I've also had some real workhorses and/or long-lasting items from Zara.The top 3 Finds are still in my wardrobe. I have the sarong short that Janet also owns. I don't see myself getting rid of that short--- well -- ever! It's unusual enough that it just does not date. The two tees are also years old and still going strong -- among my faves ever!

The linen camp shirt and culottes were one season wonders, but when you consider how many wears they got -- at least 30 for the pants -- that's not so bad, really. Everything else pictured here lasted me 2-5 years. With a lot of wear. Several items were passed down to my stepdaughter before they wore out.

I don’t bother to check it anymore. Our local store is generally packed with shoppers with long lines for the fitting rooms. And as others have said, shopping online is a roll of the dice, with sizing and quality so variable.
However, when the quality *is* good, it can be very good. I still have 2 items in my closet from maybe 5 years ago - a cotton summer dress that looks new after many washings, and a polyester blouse that I use mainly for travel since it washes and dries so easily.

ooof those numbers are staggering.

Zara is such a conundrum! At first I avoided it as a fast fashion/trendy kind of place, but then I began to see article about their sustainability efforts. I wanted to support that, so I stopped to check them out. I just did not feel right there. Can’t explain why. Love the sarong shorts and Suz’s oxfords, but couldn’t figure out where to begin. Currently, admission to stores is limited, and there is always a line at Zara. Not that it matters—I can’t think of anything I need anyway.

I'll never forget my first visit to a bricks -and-mortar Zara. Maybe Sherway Gardens in Toronto? It was an absolute trash heap with clothes dumped everywhere except for the few racks at the front of the store merchandised with the newest collections . Line-ups , people everywhere, ugh. It makes me cringe just thinking about it. The store in no way represented what the online images promised - at least to my innocent eye.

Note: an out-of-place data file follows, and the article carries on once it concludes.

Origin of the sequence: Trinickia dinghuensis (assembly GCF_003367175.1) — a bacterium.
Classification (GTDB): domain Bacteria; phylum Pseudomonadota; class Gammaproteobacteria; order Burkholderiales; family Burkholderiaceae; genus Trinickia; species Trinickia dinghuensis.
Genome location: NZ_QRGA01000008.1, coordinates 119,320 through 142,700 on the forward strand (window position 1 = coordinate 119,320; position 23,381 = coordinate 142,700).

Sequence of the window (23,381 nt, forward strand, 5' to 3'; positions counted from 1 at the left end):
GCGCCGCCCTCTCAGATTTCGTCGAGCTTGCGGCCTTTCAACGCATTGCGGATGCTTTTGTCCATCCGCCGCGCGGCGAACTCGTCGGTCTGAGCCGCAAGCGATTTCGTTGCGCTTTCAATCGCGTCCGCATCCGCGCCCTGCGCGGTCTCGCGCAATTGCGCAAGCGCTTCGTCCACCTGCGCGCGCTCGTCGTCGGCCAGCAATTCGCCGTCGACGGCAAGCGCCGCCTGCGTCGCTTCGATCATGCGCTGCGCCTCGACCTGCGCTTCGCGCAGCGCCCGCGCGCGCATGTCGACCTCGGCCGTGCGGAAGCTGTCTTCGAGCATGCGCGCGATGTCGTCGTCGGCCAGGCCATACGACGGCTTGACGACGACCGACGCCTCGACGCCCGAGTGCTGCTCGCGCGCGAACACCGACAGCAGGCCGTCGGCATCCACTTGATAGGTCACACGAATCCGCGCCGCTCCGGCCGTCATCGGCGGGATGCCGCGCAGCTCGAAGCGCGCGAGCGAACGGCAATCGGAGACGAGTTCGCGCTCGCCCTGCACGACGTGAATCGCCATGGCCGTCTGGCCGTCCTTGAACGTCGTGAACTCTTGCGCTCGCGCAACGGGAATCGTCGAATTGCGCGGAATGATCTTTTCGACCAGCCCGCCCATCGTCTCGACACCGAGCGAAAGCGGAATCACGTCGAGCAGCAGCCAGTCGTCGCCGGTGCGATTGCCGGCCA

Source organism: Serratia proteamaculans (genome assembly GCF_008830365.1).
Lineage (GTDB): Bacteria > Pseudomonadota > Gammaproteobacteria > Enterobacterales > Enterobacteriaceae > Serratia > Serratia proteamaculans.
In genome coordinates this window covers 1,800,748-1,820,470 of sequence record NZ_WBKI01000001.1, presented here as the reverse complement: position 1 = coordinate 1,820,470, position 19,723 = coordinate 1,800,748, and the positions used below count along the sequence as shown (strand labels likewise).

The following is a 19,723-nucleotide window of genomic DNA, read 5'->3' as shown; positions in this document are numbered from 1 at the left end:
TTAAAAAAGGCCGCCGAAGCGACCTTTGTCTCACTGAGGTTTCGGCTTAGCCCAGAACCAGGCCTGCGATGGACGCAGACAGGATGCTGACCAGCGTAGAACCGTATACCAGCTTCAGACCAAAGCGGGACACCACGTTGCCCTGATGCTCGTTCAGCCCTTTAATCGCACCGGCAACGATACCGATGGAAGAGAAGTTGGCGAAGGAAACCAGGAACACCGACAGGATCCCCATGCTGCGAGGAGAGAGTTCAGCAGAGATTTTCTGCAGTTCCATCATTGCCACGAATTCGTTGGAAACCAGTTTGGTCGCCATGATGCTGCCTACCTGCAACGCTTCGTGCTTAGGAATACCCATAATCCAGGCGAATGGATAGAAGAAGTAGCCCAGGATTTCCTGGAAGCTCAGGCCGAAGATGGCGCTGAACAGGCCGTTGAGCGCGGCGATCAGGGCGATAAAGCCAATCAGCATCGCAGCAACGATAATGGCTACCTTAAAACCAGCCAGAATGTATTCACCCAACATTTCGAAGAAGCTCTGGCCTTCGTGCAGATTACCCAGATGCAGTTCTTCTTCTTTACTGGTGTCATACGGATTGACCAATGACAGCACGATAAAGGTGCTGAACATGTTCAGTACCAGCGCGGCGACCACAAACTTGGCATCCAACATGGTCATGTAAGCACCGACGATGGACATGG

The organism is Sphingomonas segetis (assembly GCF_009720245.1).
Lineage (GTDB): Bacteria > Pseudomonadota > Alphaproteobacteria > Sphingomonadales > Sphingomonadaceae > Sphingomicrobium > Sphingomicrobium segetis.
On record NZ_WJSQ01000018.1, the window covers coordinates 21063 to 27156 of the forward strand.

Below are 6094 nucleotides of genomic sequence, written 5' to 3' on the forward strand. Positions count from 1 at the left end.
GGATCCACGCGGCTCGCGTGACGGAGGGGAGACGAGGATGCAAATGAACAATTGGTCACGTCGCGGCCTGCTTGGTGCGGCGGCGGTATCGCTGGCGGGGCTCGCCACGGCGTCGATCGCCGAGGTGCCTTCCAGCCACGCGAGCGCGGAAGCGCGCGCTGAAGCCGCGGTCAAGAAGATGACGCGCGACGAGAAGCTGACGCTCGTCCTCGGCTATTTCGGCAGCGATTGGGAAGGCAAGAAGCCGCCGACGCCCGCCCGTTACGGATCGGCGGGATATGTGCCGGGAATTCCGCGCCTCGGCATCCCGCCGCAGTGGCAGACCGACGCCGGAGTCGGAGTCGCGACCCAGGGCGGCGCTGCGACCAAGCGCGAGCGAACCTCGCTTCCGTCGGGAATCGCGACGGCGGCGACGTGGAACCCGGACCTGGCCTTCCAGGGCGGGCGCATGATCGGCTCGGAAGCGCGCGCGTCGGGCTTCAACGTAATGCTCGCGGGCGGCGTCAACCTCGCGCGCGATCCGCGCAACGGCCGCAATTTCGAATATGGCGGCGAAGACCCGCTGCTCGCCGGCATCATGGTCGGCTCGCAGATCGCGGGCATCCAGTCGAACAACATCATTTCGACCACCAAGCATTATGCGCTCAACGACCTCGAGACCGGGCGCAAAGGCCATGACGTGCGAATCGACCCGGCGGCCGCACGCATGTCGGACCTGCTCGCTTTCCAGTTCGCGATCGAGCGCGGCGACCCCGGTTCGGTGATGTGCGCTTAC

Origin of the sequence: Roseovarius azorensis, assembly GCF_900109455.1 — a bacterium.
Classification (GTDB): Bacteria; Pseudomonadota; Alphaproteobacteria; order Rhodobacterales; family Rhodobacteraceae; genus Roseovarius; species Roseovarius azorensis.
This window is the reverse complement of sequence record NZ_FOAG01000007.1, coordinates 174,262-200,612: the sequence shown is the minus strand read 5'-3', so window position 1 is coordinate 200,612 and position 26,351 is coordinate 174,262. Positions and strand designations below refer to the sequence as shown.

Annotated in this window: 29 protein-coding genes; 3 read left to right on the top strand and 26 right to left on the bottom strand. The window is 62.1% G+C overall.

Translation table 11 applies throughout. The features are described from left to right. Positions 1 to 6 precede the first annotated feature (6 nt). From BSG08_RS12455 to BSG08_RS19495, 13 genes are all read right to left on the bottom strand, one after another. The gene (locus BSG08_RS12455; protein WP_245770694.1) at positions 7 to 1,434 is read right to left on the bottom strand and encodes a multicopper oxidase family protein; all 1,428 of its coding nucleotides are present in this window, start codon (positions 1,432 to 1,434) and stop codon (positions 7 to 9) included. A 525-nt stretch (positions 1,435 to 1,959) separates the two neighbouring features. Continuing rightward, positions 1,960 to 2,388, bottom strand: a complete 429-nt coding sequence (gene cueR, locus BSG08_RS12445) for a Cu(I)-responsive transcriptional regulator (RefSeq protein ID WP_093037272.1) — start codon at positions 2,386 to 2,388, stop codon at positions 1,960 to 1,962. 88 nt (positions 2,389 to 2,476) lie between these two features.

Jenn, thank you. That's good info.

Brooklyn, I am sooo with you about feeling so awfully conflicted about Zara. As you astutely put, they DID help democratize fashion. I wish they were more size inclusive too.

FashIntern, I went back to support Zara precisely because I also read in numerous articles how they were producing more sustainably.

Yes, some of the stores can be a HECTIC mess. Others are better.

I have been in 2 Zara stores. The first was in Melbourne in 2015 before we had a Zara here. I bought one top I still have but have only worn 27 times in 6 years because the sleeves are really drapy and thus impractical. I cannot wear it either to work or if I’m cooking.
And a few years after that we got a store here which I went into and then out of! Overwhelming.
I think Jenn’s numbers put me off ever trying again. We humans consume so much it’s crazy.

Greyscale - apologies for going off topic a bit. Your Doc Martens reminiscence just made me flash back on the “it” boots of MY day - Frye Campus boots. Got my pair before heading off to college. Thanks Mom.